Gov. Cuomo signs bill restoring benefits eligibility for discharged LGBTQ veterans

315
SHARE
New York Gov. Cuomo

New York Governor Andrew Cuomo signed into law legislation restoring benefits eligibility for LGBTQ veterans who were denied of an honorable discharge due to their gender identity or sexual orientation.

The Governor’s office noted that hundreds of thousands of veterans received less than honorable discharges under the Don’t Ask Don’t Tell and other similar policies. As a result, these individuals are not qualified to receive veterans’ benefits.

The Restoration of Honor Act

The newly-signed Restoration of Honor Act gives LGBTQ veterans the right to apply for the restoration of their New York State veterans benefits.

Additionally, the law restores benefits eligibility for those who received less than honorable discharges because of military sexual trauma, traumatic brain injury or post-traumatic disorder.

New York is the first state in the country to restore benefits for veterans who received less than honorable discharges because of their LGBTQ identity or traumas.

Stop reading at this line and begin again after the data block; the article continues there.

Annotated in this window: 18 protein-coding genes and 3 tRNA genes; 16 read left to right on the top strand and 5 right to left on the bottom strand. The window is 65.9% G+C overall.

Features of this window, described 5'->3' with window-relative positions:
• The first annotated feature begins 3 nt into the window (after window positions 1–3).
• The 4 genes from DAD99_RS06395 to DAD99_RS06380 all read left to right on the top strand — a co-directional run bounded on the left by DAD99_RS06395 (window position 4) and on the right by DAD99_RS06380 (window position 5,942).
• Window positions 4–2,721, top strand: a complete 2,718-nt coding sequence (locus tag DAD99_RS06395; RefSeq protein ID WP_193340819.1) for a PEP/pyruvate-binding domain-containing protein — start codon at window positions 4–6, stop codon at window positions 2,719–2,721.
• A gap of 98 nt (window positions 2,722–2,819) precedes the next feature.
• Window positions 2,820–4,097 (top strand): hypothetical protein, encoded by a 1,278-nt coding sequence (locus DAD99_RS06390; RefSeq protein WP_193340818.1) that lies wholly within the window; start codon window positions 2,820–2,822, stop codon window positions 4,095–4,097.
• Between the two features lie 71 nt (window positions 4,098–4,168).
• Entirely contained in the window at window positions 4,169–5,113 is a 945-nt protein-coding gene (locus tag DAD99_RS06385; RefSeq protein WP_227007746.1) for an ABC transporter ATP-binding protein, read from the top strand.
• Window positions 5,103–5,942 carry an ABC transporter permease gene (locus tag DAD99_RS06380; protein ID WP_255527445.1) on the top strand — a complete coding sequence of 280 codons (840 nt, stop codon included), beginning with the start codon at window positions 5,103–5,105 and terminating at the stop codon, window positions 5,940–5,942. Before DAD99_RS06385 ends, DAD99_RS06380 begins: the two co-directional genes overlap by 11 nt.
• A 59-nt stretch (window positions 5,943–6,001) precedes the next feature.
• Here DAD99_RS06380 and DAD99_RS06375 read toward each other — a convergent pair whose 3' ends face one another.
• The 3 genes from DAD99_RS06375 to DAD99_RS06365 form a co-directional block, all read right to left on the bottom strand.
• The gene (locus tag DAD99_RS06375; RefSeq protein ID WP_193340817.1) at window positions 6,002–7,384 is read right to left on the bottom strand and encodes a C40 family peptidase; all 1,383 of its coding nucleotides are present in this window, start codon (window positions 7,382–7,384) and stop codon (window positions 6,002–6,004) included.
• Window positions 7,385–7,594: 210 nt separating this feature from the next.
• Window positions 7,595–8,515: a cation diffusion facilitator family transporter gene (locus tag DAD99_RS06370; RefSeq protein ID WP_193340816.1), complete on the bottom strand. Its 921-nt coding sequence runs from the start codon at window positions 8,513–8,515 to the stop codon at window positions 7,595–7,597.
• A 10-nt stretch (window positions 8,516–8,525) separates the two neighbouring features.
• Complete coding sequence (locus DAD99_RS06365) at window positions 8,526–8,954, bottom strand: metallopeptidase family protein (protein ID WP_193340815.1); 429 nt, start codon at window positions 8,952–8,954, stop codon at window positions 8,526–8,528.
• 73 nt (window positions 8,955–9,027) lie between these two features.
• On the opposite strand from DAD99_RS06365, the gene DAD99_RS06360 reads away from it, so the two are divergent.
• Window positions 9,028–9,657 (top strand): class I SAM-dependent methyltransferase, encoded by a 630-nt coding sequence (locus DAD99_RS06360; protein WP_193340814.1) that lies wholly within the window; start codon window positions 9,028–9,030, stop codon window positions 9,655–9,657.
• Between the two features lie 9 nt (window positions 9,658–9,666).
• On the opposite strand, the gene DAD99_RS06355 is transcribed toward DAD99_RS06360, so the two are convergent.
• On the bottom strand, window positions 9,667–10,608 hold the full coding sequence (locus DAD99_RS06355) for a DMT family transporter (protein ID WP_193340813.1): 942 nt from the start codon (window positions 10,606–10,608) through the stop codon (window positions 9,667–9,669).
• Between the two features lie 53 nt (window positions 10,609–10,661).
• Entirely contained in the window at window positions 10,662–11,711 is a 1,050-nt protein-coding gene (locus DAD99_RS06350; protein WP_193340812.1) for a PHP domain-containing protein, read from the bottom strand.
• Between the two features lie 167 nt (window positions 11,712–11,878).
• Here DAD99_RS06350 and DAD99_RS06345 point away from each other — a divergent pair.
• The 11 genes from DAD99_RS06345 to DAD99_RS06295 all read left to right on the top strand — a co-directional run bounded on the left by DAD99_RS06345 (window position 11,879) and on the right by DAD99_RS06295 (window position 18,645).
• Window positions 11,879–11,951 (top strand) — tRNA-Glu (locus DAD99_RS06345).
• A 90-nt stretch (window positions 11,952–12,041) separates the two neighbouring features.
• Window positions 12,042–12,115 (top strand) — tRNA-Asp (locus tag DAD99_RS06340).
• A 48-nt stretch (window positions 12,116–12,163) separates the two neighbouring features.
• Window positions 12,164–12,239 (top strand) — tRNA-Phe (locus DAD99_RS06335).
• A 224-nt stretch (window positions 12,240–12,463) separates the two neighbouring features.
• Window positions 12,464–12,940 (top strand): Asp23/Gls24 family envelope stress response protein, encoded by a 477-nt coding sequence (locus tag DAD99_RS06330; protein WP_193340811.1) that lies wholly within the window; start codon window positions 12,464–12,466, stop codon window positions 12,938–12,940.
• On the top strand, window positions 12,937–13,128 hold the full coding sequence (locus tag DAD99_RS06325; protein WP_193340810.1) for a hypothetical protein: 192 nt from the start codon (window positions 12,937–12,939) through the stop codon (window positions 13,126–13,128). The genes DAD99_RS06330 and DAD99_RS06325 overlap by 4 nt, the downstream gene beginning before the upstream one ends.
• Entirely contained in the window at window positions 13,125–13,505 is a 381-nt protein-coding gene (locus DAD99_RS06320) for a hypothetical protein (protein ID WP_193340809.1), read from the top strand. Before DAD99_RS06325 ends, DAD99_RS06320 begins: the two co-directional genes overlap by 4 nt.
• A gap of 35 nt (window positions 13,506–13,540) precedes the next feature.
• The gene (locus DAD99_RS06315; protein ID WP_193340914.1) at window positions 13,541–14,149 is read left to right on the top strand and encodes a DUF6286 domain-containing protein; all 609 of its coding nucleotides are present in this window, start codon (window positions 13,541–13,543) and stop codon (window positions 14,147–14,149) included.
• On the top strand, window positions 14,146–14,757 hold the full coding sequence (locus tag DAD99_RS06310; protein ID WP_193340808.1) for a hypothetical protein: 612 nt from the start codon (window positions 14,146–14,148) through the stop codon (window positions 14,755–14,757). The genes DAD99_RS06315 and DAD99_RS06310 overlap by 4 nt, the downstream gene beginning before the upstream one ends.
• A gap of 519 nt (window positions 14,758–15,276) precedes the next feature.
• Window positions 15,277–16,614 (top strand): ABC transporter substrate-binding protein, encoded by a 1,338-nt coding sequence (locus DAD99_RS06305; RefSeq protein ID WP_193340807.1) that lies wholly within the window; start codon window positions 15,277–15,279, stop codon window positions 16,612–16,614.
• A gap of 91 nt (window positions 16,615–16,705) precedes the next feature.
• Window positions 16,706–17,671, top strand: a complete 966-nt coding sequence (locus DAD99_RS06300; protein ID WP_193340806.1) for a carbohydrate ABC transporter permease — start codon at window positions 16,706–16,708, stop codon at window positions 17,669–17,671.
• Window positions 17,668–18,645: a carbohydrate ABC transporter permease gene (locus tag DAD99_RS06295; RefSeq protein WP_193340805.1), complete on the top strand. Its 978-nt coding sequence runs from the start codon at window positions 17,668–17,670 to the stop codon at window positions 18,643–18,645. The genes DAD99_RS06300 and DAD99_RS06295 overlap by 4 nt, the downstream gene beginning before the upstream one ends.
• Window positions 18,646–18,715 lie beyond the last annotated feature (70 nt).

In a statement, Gov. Cuomo said the state through the Restoration of Honor Act is “sending a message to LGBTQ veterans that we have their backs, just as they had ours.”

The Governor noted that many veterans were discharged from the military because of their gender identity or sexual orientation and were denied of the benefits and services they deserve as members of the armed forces. He called such action an “insult” to veterans who fought to protect the United States and defend its ideals.

New York State is ending the injustice to LGBTQ veterans

On the other hand, Senator Brad Hoylman said his office found LGBTQ veterans were denied of more than 50 state benefits due to the status of their military discharge.

“We are finally addressing this injustice by passing the Restoration of Honor Act,” said Sen. Hoylman.

On the other hand, Assembly Member Didi Barrett, commented, “The brave men and women who put their lives on the line to protect our freedoms are owed nothing but respect and support when they return home.”

She added, “Yet sadly, this has not been the case for too many of our veterans in the LGBTQ community, those suffering from trauma, and those struggling with mental and behavioral health disorders. ‘Bad papers’ shouldn’t prevent service men and women from accessing the benefits and resources they’ve earned when they return home. With the enacted Restoration of Honor Act, we can finally put this immoral practice to an end.”

Sen. Hoylman and Assembly Member Barret co-sponsored the Restoration of Honor Act.